Antibiotic resistance is caused by a number of factors. Although the unregulated use of over-the-counter antibiotics is one factor, there are many other factors, such as:

  • Poor infection control practices;
  • Poor prescribing practices;
  • Supply of poor quality antibiotics;
  • Lack of adequate diagnostic and monitoring tools;
  • Insufficient patient education provided by physicians;
  • Commercial pressure from local laboratories selling very poor quality antimicrobials;
  • Etc…

In our secondary healthcare projects, we see many patients with multi-resistant infections. It is then useless to try to prescribe them anything and their state of health can only deteriorate further. The drugs no longer have any effect on them.

What are the consequences of antibiotic resistance on the treatment of a patient?

A patient with an antibiotic-resistant infection, especially a multidrug-resistant infection, has fewer antibiotic treatment options, and these options are usually more expensive and mostly available as intravenous medications.

Not all countries or hospitals have access to expensive “latest generation” antibiotics. The free medical care centers for example (Puskesmas), prescribe what they have, that is to say, the least expensive and therefore the least effective drugs on the local market. Difficulties in accessing these antibiotics are more common in low- and middle-income countries, which complicates their ability to treat patients who need them more than others.

In addition, patients admitted to the hospital must take certain precautions (called “contact precautions” to isolate them from others) to prevent their multidrug-resistant bacteria from spreading to other patients.

Isolation has an effect on their mental health, which is why it is extremely important that they understand what antibiotic resistance is and why they need this treatment. Our mental health and health promotion teams are doing all they can to help these patients cope.

What are the best ways to prevent antibiotic resistance?

Fair Future believes that it is possible to act to prevent or limit the appearance of resistance to antibiotics at all levels.

For example, we always advise patients to only use antibiotics when prescribed by a healthcare professional and never to share or use leftover antibiotics. But also to go to the end of the treatment prescribed by the doctor.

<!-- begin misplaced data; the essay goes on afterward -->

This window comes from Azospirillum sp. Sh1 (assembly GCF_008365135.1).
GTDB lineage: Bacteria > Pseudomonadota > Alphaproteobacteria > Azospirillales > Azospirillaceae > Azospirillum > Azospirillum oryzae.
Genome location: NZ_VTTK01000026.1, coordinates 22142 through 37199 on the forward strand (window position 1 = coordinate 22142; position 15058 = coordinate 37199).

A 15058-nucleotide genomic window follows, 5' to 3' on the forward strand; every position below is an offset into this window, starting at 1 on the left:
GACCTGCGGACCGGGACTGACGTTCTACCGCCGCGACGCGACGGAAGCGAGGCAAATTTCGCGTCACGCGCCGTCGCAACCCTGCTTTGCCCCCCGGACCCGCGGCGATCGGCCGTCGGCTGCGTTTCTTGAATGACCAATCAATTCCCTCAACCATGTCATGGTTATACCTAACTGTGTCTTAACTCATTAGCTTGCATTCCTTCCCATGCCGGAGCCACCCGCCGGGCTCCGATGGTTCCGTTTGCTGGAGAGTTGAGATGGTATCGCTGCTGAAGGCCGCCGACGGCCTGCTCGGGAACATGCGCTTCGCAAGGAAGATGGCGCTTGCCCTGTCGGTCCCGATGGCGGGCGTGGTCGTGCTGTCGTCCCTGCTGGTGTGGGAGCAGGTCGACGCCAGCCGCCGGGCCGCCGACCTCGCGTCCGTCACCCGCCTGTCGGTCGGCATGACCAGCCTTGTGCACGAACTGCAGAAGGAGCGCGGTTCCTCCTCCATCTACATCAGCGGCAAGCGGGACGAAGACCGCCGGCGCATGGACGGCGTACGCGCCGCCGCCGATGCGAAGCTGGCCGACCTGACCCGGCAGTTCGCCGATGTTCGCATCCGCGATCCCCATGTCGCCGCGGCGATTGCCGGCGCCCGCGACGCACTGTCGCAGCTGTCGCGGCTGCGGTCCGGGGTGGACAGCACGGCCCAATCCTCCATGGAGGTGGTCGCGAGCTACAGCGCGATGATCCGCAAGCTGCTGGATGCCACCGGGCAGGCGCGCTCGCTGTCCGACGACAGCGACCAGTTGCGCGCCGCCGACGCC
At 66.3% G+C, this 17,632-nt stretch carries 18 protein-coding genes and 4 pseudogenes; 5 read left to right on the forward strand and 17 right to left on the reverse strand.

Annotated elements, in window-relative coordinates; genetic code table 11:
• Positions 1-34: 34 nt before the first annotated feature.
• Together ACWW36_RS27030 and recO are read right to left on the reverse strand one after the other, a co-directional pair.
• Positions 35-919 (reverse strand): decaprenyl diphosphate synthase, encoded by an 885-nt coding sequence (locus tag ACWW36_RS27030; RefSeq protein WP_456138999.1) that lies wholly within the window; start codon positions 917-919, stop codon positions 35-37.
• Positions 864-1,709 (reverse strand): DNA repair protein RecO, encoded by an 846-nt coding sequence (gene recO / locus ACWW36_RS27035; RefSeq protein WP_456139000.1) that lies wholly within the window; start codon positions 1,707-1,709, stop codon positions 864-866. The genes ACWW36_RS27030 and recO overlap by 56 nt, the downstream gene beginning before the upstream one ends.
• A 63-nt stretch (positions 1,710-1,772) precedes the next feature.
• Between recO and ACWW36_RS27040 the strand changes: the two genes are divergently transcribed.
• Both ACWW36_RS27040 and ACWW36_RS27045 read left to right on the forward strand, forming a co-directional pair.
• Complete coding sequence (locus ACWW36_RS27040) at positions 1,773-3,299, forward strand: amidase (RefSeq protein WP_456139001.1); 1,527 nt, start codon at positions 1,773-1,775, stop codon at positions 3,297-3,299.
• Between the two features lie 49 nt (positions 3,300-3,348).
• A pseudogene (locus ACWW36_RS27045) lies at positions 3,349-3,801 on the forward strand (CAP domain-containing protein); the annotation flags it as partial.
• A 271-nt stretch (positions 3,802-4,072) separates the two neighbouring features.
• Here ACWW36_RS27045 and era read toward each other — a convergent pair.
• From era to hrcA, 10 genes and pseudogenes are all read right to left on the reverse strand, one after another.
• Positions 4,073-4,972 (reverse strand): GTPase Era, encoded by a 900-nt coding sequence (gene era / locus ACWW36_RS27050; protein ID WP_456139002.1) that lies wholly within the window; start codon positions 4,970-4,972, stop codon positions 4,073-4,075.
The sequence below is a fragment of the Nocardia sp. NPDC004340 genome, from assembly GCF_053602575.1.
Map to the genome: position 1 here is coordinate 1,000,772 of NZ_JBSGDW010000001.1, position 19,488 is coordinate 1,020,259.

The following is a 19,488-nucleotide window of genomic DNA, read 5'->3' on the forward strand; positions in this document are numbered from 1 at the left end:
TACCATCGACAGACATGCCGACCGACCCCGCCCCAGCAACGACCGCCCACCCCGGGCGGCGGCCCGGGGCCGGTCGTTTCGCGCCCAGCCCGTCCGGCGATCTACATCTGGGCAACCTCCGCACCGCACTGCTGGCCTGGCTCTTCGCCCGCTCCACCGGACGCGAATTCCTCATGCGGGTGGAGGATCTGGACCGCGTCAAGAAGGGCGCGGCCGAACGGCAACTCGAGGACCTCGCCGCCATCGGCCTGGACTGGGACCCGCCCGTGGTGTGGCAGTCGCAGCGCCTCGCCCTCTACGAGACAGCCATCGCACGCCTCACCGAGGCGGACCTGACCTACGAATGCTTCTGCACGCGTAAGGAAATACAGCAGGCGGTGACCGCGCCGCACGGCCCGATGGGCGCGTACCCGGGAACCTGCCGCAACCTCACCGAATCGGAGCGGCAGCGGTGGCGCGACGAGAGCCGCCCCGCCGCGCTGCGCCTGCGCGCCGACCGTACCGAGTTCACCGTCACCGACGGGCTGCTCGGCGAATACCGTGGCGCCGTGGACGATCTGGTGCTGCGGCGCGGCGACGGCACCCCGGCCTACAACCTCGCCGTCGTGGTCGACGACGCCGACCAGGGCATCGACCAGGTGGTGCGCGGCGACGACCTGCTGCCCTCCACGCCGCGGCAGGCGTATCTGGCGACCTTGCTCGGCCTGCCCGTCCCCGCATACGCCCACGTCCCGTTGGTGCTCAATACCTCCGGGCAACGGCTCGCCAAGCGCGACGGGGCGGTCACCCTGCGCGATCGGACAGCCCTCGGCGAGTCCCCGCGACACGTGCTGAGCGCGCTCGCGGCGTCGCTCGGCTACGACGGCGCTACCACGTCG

We also train the doctors with whom we work in the field. It is impressive to see how they prescribe antibiotics to treat a disease which they know full well that this type of medicine will have no effect.

We also stress the importance of following basic hygiene rules (washing your hands, covering your mouth when coughing, etc.) – whether you are a patient or a healthcare professional.

And medical staff must also take the time to educate patients on how to prevent infections, what antibiotic resistance is, how to take antibiotics correctly, and the dangers of misusing antibiotics.

At a more global level, it is important to set up an action plan to fight against antibiotic resistance: improve surveillance of antibiotic-resistant infections; strengthen policies and programs and implement infection prevention and control measures; regulate and promote the proper use and disposal of quality medicines; and more generally to raise public awareness of the impact of antibiotic resistance.

The health industry should also invest more in the research and development of new antibiotics, vaccines, diagnostics, and other tools.

We must not wait until it is too late to tackle this major health challenge.

#sumba #ntt #kawanbaikindonesia #fairfuturefoundation #rumahkambera #belalang #pestattacks #starvation #foodshortages #kawansumba #ruralworld #modernworld #kawanbaik #kawanbaikiberbagi #kawansehat

Username: Alex

Meet the author of this post

Alexandre Wettstein

My Name is Alex Wettstein, CEO, President, and founder of Fair Future Foundation. A Swiss and International official NGO (State Approved Foundation). I'm working as a volunteer, in the fields of health, education, and access to drinking water, in South-East Asia, notably in Indonesia since 2010, I am married to Ayu Setia and we have 3 kids, Flavie, Elisa, and Atha.